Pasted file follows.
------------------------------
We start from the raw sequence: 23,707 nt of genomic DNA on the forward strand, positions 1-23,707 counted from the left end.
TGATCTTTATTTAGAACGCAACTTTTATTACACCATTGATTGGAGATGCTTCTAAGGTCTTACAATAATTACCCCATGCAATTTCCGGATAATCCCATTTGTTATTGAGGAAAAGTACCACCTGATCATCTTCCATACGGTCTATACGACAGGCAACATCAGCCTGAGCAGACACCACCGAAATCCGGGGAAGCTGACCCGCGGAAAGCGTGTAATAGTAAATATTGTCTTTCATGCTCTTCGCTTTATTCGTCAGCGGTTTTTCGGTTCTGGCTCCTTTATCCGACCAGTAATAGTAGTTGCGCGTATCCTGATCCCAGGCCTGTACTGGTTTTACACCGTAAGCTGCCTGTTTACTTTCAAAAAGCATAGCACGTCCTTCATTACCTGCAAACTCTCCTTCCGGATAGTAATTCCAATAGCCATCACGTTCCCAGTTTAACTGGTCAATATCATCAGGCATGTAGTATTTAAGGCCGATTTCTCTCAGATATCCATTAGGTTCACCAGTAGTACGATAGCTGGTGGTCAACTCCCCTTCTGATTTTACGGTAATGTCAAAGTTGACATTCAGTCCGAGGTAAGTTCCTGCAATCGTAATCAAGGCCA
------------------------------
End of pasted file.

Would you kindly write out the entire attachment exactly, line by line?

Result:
We start from the raw sequence: 23,707 nt of genomic DNA on the forward strand, positions 1-23,707 counted from the left end.
TGATCTTTATTTAGAACGCAACTTTTATTACACCATTGATTGGAGATGCTTCTAAGGTCTTACAATAATTACCCCATGCAATTTCCGGATAATCCCATTTGTTATTGAGGAAAAGTACCACCTGATCATCTTCCATACGGTCTATACGACAGGCAACATCAGCCTGAGCAGACACCACCGAAATCCGGGGAAGCTGACCCGCGGAAAGCGTGTAATAGTAAATATTGTCTTTCATGCTCTTCGCTTTATTCGTCAGCGGTTTTTCGGTTCTGGCTCCTTTATCCGACCAGTAATAGTAGTTGCGCGTATCCTGATCCCAGGCCTGTACTGGTTTTACACCGTAAGCTGCCTGTTTACTTTCAAAAAGCATAGCACGTCCTTCATTACCTGCAAACTCTCCTTCCGGATAGTAATTCCAATAGCCATCACGTTCCCAGTTTAACTGGTCAATATCATCAGGCATGTAGTATTTAAGGCCGATTTCTCTCAGATATCCATTAGGTTCACCAGTAGTACGATAGCTGGTGGTCAACTCCCCTTCTGATTTTACGGTAATGTCAAAGTTGACATTCAGTCCGAGGTAAGTTCCTGCAATCGTAATCAAGGCCA